A film by Annabel Park & Eric Byler (Charlotte Sometimes)
See why a Virginia county repealed the same immigration law Arizona just adopted.
“This engrossing documentary traces ugly repercussions in northern Virginia when a resolution is passed requiring cops to question anyone they have ‘probable cause’ to suspect of being an illegal alien.”
Dennis Harvey, Variety
“There are certain films in certain times that make it exceedingly difficult to shut out the world around you. 9500 Liberty is one of them."
Bill, Goodykoontz, The Arizona Republic
"With an uplifting turn of events and some extraordinary acts of conscience, 9500 Liberty is
as dramatically charged as any fiction movie. And ultimately, it’s as powerful a booster of the democratic process as anything Frank Capra ever imprinted into our collective memory."
Desson Thomson, The Wrap
"9500 Liberty is a well made, engaging example of the documentary form, a film in which compelling storytelling transcends politics."
1572 California St. (at Polk) • (415) 267-4893
Fri-Sat: 2:30, 5:00, 7:15, 9:45 • Sun: 2:30, 5:00, 7:15 • Mon-Thu: 5:00, 7:15
Co-Director Annabel Park Q&A Frj, June 11 7:15, 9:50
Co-Director Eric Byler Q&A Sat, June 12 5:00, 7:15, 9:50 & Sun, June 13 2:30, 5:00
Rialto Cinemas Elmwood
2966 College Avenue at Ashby, Berkeley, CA • (510) 433-9730
Weekdays: 2:30, 4:40, 7:00, 9:20 • Sat & Sun: 12:30, 2:30, 4:40, 7:00, 9:20
Co-Director Eric Byler in person at Friday, June 11 at 7:00, 9:20 PM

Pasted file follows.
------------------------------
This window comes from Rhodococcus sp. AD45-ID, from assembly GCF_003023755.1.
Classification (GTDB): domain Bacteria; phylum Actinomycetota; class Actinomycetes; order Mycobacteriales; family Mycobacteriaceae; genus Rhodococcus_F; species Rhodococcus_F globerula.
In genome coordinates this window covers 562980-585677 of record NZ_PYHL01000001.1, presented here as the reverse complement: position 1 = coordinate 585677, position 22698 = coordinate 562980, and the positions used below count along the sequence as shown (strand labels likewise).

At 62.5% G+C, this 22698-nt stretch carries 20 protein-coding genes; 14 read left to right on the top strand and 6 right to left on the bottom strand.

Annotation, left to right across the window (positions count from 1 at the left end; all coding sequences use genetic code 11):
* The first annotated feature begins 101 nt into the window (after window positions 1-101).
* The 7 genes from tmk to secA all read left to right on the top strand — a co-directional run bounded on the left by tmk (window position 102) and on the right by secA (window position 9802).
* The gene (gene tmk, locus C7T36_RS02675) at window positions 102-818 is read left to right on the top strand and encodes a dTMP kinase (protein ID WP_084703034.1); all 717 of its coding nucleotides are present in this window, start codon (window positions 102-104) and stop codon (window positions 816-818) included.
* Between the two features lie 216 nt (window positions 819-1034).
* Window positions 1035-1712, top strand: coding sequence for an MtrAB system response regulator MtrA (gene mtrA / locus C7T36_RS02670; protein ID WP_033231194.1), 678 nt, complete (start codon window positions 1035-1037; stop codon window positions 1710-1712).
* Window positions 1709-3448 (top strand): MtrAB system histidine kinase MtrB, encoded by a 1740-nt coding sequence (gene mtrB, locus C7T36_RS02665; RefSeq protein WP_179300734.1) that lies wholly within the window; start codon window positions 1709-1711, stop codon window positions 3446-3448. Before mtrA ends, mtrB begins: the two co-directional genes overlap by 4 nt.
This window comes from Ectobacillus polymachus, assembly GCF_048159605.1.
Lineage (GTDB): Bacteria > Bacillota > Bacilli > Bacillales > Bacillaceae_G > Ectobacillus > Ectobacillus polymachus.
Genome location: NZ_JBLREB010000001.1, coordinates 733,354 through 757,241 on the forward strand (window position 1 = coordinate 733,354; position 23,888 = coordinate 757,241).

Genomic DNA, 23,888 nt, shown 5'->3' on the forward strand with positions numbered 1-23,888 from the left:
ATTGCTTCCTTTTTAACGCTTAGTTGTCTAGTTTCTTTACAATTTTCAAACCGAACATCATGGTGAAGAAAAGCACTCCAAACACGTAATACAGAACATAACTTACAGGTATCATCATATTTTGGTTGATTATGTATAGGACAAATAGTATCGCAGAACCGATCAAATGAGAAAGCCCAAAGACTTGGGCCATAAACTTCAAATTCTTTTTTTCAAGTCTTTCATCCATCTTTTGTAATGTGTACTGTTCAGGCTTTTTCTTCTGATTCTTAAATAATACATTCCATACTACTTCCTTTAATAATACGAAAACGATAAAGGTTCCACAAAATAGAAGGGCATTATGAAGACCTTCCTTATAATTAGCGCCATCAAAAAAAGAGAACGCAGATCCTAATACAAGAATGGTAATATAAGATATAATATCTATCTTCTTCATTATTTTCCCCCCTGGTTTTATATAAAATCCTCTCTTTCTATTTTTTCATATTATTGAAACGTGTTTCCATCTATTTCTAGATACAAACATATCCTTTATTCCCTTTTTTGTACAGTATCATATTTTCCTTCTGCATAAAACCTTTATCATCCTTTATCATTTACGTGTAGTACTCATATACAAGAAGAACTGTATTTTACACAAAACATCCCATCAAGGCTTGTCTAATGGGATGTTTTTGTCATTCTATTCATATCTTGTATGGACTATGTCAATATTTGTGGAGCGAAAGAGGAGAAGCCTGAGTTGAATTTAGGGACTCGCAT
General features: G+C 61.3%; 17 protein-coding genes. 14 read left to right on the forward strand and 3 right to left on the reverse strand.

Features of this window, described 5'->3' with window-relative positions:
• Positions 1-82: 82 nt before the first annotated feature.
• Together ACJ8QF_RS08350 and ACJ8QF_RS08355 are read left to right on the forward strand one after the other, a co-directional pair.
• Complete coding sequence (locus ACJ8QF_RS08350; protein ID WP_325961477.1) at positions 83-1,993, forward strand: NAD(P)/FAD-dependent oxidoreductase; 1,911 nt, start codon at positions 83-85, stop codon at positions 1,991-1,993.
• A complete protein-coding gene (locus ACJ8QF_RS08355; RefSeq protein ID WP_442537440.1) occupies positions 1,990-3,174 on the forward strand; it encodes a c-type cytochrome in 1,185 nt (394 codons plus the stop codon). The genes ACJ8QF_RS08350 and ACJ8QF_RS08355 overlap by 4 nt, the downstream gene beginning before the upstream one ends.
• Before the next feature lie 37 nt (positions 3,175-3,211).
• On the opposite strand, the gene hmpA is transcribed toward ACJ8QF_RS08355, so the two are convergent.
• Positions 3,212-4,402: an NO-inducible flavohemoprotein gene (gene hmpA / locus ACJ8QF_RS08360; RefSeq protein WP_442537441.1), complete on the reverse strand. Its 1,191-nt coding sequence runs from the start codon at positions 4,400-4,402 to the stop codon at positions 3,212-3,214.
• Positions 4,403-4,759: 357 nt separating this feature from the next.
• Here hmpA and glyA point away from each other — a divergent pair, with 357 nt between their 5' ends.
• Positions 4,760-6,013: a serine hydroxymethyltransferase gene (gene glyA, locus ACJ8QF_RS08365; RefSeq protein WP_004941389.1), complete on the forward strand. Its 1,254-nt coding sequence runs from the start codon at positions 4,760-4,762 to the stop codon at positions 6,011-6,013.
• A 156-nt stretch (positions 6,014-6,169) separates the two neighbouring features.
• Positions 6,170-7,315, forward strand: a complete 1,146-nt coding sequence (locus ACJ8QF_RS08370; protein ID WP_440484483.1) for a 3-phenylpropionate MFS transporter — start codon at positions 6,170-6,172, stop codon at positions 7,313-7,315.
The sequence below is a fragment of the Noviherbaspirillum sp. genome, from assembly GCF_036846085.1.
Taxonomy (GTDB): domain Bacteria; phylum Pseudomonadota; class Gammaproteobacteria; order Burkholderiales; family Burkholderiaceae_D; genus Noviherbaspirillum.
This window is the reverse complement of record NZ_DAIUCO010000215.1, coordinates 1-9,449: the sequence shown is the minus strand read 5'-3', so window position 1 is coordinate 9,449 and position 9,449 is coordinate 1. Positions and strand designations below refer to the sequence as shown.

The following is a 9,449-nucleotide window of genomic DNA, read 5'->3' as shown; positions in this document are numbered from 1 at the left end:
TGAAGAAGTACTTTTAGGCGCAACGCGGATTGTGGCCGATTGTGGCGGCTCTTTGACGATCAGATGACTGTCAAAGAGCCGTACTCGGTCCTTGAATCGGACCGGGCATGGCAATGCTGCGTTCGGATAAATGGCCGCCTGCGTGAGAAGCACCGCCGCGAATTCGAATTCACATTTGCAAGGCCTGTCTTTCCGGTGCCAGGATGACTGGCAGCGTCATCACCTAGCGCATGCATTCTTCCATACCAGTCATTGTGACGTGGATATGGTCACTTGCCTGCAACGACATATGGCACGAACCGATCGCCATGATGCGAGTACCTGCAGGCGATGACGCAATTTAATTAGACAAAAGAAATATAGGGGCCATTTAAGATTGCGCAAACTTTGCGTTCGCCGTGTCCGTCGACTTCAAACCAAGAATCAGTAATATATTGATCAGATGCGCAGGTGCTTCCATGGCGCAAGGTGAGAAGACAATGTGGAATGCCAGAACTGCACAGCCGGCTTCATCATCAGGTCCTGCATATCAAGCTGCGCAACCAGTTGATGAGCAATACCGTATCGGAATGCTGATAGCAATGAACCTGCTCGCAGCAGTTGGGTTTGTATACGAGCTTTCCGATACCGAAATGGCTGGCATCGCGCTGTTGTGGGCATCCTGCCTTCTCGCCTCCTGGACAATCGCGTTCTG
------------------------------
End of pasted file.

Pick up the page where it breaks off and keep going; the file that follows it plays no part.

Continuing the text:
Co-Director Annabel Park in person at Saturday, June 12 at 7:00, 9:20 PM
9500 Liberty is a cautionary tale and an uplifting story of redemption. It's theatrical release in Arizona has created a groundswell of hope and new media organizing, and it is now beginning a national tour poised to do the same.
Three years before Arizona's infamous SB 1070, a "probable cause" mandate for immigration status checks was instituted in Prince William County, VA. At the time, the county government was under intense pressure in the context of a crucial Virginia state election and a national effort by anti-immigration lobbying organizations to bombard the them with faxes, emails, and angry phone messages.
9500 Liberty tells the story of the resistance that ultimately regained control of the county government and got the "probable cause" mandate repealed. These were ordinary Americans — led by stay-at-home moms, interfaith religious leaders, volunteer filmmakers, a grocery story owner, and a steadfast police chief — who came together across party lines to give voice to the silent majority in the county who opposed the draconian law, but had been unsure of how to engage in a poisonous and racially divisive culture war.
9500 Liberty is directed by two Asian American community leaders — Annabel Park, a Korean American immigrant best known as the founder of Coffee Party USA, and her partner, acclaimed filmmaker Eric Byler (Charlotte Sometimes).
There is a way for ordinary Americans to say no to extreme political tactics, stand up for their beliefs, and reaffirm our most deeply cherished values as Americans. 9500 Liberty documents an example of this happening at the county level, Coffee Party USA is an opportunity for Americans to participate in such a movement at the national level, and Liberty Arizona is an opportunity to make this happen at the state level.